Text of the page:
Last week MPs debated in the House of Commons the issue of grandparents’ contact with their grandchildren. The debate was moved by Nigel Huddleston, Conservative MP for for Mid Worcestershire, who said that: “Unlike some other countries, grandparents in the UK have no automatic rights to see their grandchildren, and vice versa.”
Mr Huddleston said that if they cannot agree contact with the child’s parents then grandparents must apply to the court for a child arrangements order, first seeking the leave of the court to do so. The whole process, he said, can be time-consuming and costly.
Mr Huddleston, supported by other MPs, called for two amendments to the law. Firstly, that the requirement for grandparents to obtain the leave of the court to make an application be removed, and secondly that the child’s right to have a relationship with their grandparents be enshrined in law by extending to grandparents the presumption that, unless the contrary is shown, involvement of both parents in the life of the child concerned will further the child’s welfare.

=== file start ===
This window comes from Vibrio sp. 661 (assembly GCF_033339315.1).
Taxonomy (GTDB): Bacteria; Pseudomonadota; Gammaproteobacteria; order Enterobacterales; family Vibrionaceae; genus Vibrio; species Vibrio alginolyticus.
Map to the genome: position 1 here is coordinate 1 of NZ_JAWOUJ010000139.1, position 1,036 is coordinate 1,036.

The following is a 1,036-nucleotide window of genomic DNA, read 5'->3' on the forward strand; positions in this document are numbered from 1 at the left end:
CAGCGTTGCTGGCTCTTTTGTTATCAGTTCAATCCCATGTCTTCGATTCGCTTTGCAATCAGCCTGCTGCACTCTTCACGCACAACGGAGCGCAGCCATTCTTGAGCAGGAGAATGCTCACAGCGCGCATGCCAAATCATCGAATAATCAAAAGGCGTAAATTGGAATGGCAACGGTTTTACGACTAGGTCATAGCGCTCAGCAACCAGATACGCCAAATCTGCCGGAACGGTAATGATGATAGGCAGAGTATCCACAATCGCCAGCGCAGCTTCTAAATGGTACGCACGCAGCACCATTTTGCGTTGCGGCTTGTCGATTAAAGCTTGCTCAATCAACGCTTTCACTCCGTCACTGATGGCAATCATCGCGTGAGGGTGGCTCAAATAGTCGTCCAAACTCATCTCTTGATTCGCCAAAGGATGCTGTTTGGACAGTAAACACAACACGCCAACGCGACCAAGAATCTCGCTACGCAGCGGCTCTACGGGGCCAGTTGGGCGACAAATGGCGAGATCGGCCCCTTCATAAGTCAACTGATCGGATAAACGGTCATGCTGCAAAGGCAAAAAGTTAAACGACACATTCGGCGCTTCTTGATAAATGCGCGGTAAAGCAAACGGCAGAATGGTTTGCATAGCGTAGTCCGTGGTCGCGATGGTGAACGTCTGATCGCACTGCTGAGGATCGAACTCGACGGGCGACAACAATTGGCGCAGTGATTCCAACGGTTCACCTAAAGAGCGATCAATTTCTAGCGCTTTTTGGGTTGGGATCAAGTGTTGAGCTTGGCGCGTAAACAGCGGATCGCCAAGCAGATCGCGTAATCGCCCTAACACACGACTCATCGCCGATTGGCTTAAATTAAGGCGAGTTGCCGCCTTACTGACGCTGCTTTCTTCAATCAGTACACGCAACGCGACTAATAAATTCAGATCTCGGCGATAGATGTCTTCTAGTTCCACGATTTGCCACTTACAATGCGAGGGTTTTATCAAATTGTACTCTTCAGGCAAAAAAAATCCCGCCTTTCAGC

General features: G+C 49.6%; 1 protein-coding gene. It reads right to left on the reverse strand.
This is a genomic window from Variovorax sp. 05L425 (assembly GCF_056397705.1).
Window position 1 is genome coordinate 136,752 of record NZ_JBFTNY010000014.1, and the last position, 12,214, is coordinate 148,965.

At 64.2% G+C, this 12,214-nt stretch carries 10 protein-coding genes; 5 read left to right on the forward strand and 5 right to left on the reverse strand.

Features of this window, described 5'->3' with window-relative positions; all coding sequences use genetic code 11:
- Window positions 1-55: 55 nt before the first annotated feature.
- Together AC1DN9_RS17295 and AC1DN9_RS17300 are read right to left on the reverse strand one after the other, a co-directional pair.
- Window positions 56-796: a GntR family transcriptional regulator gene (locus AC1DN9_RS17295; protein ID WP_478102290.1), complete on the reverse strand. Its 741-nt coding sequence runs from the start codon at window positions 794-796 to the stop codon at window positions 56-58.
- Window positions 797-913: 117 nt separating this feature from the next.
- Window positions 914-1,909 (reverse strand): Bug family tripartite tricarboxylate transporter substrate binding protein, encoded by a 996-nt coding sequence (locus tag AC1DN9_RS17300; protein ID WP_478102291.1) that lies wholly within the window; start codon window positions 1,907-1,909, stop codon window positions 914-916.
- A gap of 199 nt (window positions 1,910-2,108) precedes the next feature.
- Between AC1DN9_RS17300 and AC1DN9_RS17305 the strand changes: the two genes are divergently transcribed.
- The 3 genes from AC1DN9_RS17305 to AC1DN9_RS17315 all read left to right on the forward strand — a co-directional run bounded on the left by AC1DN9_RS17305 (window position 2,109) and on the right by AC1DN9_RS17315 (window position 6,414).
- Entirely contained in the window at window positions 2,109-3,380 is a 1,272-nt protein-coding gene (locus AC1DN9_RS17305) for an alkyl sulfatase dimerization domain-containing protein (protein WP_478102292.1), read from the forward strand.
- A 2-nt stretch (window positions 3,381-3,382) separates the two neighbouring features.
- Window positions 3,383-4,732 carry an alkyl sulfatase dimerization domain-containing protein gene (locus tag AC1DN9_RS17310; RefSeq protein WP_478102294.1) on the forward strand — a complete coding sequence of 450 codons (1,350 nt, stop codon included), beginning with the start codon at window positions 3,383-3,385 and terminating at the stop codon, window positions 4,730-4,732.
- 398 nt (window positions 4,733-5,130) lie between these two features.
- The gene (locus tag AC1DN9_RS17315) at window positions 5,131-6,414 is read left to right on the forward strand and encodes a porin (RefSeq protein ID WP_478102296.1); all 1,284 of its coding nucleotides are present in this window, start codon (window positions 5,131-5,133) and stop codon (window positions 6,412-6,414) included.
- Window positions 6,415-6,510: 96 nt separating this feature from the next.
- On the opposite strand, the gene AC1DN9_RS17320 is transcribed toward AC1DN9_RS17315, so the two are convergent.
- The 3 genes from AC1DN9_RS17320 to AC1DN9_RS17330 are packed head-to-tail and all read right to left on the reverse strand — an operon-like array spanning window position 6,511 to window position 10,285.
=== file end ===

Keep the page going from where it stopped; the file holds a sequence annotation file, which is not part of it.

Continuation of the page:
The Ministry of Justice indicated that it would consider any proposals for helping children maintain involvement with grandparents.
For a brief summary of the current law on grandparents’ rights, see this post.
If you are a grandparent seeking contact with your grandchild(ren), Family Law Cafe can help you. To contact us click the Contact link above and fill in the form, or call us on 020 3904 0506.
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